finished features section

How It Works Section

Here is the reference version. Note the overlapping images here also.

reference how it works section

Again, I skipped the overlapping images. I created the four info sub-sections again using the Kadence Info Box block. It is fairly flexible, so the variation was all handled in the block settings.

Quote Slider Section

Then came the slider with user quotes. The reference version.

reference quote slider

For the slider I used the Kadence Testimonial block. It has a built-in option for a carousel. However, it did not have the stylish quotation marks, nor did it have a dynamic data option, you add the content in statically. I went with the Testimonial block rather than code a slider from scratch, because it took all of 5 minutes to add it.

final quote slider

Pricing Table

The reference version of the pricing table has a toggle.

reference pricing table

The instructions for the challenge explicitly said that this should be working, and while Kadence blocks came with a pricing table block, there was no toggle. So, if I was going to code anything, this was it. I found a few code examples on line and the two I tried had code missing from their download or code pens, so that the toggle wouldn’t function. So I ended up using one of these as the basis and then heavily customized it.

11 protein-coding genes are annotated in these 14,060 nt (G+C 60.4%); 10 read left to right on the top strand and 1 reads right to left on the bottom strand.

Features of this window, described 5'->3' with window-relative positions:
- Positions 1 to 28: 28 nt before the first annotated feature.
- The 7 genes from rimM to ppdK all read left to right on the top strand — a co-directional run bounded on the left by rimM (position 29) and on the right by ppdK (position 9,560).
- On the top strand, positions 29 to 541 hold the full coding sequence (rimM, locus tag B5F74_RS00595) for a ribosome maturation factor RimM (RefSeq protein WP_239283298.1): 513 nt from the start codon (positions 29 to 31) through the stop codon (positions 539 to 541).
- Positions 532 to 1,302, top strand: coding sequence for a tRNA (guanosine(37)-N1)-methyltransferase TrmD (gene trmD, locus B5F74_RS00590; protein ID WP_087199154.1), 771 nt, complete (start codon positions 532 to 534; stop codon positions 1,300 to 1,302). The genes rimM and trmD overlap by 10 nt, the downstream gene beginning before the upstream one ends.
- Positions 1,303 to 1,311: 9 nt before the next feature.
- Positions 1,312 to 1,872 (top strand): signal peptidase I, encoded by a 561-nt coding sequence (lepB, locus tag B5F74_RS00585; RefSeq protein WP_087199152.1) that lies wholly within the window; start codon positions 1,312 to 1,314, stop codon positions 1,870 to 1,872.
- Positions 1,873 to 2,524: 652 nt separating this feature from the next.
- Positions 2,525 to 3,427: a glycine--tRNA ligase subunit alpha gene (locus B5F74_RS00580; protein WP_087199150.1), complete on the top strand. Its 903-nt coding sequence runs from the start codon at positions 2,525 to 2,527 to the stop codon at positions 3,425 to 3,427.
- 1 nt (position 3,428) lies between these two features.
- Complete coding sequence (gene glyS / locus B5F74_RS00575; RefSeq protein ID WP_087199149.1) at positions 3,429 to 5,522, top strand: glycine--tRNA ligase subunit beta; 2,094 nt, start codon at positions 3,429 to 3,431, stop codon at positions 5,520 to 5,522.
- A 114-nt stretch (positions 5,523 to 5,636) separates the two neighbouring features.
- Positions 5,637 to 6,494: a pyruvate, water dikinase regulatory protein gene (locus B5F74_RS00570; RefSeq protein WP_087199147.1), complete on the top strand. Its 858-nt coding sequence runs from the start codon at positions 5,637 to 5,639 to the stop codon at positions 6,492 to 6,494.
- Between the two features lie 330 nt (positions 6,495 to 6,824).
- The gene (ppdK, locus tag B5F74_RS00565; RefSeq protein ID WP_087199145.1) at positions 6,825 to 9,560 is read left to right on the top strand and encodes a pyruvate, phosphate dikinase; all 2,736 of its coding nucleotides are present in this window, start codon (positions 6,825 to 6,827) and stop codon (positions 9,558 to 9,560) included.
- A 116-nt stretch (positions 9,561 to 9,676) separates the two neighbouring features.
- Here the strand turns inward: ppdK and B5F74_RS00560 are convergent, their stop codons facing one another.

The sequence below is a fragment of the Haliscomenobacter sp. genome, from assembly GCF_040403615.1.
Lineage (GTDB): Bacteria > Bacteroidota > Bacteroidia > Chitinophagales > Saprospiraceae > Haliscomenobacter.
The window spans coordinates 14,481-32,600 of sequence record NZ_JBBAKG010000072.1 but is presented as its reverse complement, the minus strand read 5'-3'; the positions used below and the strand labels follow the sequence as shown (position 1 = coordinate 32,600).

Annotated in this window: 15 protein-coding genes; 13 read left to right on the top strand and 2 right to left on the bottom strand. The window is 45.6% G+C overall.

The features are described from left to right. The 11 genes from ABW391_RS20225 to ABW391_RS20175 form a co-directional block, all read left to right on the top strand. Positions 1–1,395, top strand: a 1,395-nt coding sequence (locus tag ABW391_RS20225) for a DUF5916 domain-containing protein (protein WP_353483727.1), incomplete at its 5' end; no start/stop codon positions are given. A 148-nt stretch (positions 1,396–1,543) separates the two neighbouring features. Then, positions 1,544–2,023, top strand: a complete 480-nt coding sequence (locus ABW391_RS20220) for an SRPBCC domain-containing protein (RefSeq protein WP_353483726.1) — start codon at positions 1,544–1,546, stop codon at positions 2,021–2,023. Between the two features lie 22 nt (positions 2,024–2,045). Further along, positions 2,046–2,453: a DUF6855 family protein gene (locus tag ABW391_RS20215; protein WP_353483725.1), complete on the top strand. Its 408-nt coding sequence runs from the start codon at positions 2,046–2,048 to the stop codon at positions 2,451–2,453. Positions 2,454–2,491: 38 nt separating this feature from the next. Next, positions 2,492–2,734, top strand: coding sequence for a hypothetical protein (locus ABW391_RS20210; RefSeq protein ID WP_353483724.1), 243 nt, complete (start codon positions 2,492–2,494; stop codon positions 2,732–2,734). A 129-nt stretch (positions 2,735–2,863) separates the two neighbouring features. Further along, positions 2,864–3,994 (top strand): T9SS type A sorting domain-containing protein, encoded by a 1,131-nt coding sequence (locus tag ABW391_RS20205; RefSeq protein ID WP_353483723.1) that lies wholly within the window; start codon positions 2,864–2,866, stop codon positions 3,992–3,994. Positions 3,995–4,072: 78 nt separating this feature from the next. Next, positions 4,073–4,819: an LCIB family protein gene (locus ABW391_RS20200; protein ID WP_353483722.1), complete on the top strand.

The way these “toggles” work is that you use a checkbox or radio button, which is hidden, and over top of it you overlay the toggle created with CSS. Then when the user “thinks” they are clicking or tapping the toggle, it is really the checkbox or radio button underneath that is getting triggered.

This was another place with the multisite restrictions kicked in. Adding an “input” element using HTML for the pricing table toggle was stripped out, as was all non-escaped HTML. I solved this by using the Script Organizers shortcode creation feature to inject the HTML into the page.

Here is the HTML for the toggle in Scripts Organizer. One very cool feature of Scripts Organizer is that it will generate a shortcode for you from your code block. All you need to do is click the Shortcode option.